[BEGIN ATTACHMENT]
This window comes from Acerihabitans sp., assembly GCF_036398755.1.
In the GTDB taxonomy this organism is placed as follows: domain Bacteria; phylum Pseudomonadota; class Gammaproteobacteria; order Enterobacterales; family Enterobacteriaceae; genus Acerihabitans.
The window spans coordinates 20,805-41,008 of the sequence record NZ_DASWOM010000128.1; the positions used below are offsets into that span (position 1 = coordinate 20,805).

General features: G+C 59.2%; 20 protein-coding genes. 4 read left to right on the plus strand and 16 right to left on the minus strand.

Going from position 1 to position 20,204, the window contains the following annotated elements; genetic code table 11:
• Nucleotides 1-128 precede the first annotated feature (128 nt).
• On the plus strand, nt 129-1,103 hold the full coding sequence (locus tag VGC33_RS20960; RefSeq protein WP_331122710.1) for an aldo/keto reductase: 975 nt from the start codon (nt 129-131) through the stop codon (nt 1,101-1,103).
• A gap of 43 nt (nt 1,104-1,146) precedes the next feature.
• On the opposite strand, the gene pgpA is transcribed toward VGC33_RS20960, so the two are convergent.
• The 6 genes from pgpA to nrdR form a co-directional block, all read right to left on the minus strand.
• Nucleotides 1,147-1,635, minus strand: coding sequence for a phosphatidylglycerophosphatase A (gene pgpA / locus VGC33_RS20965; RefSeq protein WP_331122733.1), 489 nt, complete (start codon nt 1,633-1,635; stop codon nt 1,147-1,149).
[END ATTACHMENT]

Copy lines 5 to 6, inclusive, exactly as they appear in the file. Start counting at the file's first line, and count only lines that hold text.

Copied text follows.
Going from position 1 to position 20,204, the window contains the following annotated elements; genetic code table 11:
• Nucleotides 1-128 precede the first annotated feature (128 nt).